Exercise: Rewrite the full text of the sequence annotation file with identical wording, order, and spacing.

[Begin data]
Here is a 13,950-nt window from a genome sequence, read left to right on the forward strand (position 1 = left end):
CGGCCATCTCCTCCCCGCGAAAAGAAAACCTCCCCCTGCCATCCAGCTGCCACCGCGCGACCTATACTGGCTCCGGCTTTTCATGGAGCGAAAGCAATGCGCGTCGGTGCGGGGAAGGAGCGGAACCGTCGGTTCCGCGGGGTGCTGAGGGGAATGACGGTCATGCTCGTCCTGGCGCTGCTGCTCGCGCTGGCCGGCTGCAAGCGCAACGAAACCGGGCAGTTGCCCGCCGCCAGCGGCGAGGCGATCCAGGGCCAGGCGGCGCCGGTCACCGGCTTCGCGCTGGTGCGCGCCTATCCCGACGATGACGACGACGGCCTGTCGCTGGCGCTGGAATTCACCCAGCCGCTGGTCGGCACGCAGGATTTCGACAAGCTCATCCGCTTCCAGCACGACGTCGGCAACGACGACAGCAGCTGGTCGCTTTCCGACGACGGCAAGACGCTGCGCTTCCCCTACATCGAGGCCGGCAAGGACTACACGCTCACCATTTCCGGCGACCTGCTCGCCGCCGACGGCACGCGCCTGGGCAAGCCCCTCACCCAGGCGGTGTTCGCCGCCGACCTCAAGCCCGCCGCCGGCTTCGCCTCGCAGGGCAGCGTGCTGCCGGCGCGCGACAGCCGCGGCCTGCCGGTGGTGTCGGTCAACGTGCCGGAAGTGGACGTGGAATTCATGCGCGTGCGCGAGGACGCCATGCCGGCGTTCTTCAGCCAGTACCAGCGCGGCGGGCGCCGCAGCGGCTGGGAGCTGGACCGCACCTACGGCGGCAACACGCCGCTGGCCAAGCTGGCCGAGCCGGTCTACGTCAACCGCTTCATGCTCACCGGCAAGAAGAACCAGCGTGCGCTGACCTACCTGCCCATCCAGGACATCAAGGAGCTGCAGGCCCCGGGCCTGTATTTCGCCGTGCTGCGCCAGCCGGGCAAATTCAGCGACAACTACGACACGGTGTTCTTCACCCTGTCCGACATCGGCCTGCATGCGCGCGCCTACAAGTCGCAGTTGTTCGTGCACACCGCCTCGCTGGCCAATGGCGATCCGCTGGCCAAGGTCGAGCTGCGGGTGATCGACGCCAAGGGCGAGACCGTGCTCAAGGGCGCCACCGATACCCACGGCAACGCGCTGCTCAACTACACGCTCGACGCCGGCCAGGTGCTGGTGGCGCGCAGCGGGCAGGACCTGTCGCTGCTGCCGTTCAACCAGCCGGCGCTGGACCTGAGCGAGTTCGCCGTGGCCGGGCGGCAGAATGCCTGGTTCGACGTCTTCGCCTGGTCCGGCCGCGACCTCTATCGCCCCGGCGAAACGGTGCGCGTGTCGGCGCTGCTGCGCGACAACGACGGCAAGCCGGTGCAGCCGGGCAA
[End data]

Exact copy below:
Here is a 13,950-nt window from a genome sequence, read left to right on the forward strand (position 1 = left end):
CGGCCATCTCCTCCCCGCGAAAAGAAAACCTCCCCCTGCCATCCAGCTGCCACCGCGCGACCTATACTGGCTCCGGCTTTTCATGGAGCGAAAGCAATGCGCGTCGGTGCGGGGAAGGAGCGGAACCGTCGGTTCCGCGGGGTGCTGAGGGGAATGACGGTCATGCTCGTCCTGGCGCTGCTGCTCGCGCTGGCCGGCTGCAAGCGCAACGAAACCGGGCAGTTGCCCGCCGCCAGCGGCGAGGCGATCCAGGGCCAGGCGGCGCCGGTCACCGGCTTCGCGCTGGTGCGCGCCTATCCCGACGATGACGACGACGGCCTGTCGCTGGCGCTGGAATTCACCCAGCCGCTGGTCGGCACGCAGGATTTCGACAAGCTCATCCGCTTCCAGCACGACGTCGGCAACGACGACAGCAGCTGGTCGCTTTCCGACGACGGCAAGACGCTGCGCTTCCCCTACATCGAGGCCGGCAAGGACTACACGCTCACCATTTCCGGCGACCTGCTCGCCGCCGACGGCACGCGCCTGGGCAAGCCCCTCACCCAGGCGGTGTTCGCCGCCGACCTCAAGCCCGCCGCCGGCTTCGCCTCGCAGGGCAGCGTGCTGCCGGCGCGCGACAGCCGCGGCCTGCCGGTGGTGTCGGTCAACGTGCCGGAAGTGGACGTGGAATTCATGCGCGTGCGCGAGGACGCCATGCCGGCGTTCTTCAGCCAGTACCAGCGCGGCGGGCGCCGCAGCGGCTGGGAGCTGGACCGCACCTACGGCGGCAACACGCCGCTGGCCAAGCTGGCCGAGCCGGTCTACGTCAACCGCTTCATGCTCACCGGCAAGAAGAACCAGCGTGCGCTGACCTACCTGCCCATCCAGGACATCAAGGAGCTGCAGGCCCCGGGCCTGTATTTCGCCGTGCTGCGCCAGCCGGGCAAATTCAGCGACAACTACGACACGGTGTTCTTCACCCTGTCCGACATCGGCCTGCATGCGCGCGCCTACAAGTCGCAGTTGTTCGTGCACACCGCCTCGCTGGCCAATGGCGATCCGCTGGCCAAGGTCGAGCTGCGGGTGATCGACGCCAAGGGCGAGACCGTGCTCAAGGGCGCCACCGATACCCACGGCAACGCGCTGCTCAACTACACGCTCGACGCCGGCCAGGTGCTGGTGGCGCGCAGCGGGCAGGACCTGTCGCTGCTGCCGTTCAACCAGCCGGCGCTGGACCTGAGCGAGTTCGCCGTGGCCGGGCGGCAGAATGCCTGGTTCGACGTCTTCGCCTGGTCCGGCCGCGACCTCTATCGCCCCGGCGAAACGGTGCGCGTGTCGGCGCTGCTGCGCGACAACGACGGCAAGCCGGTGCAGCCGGGCAA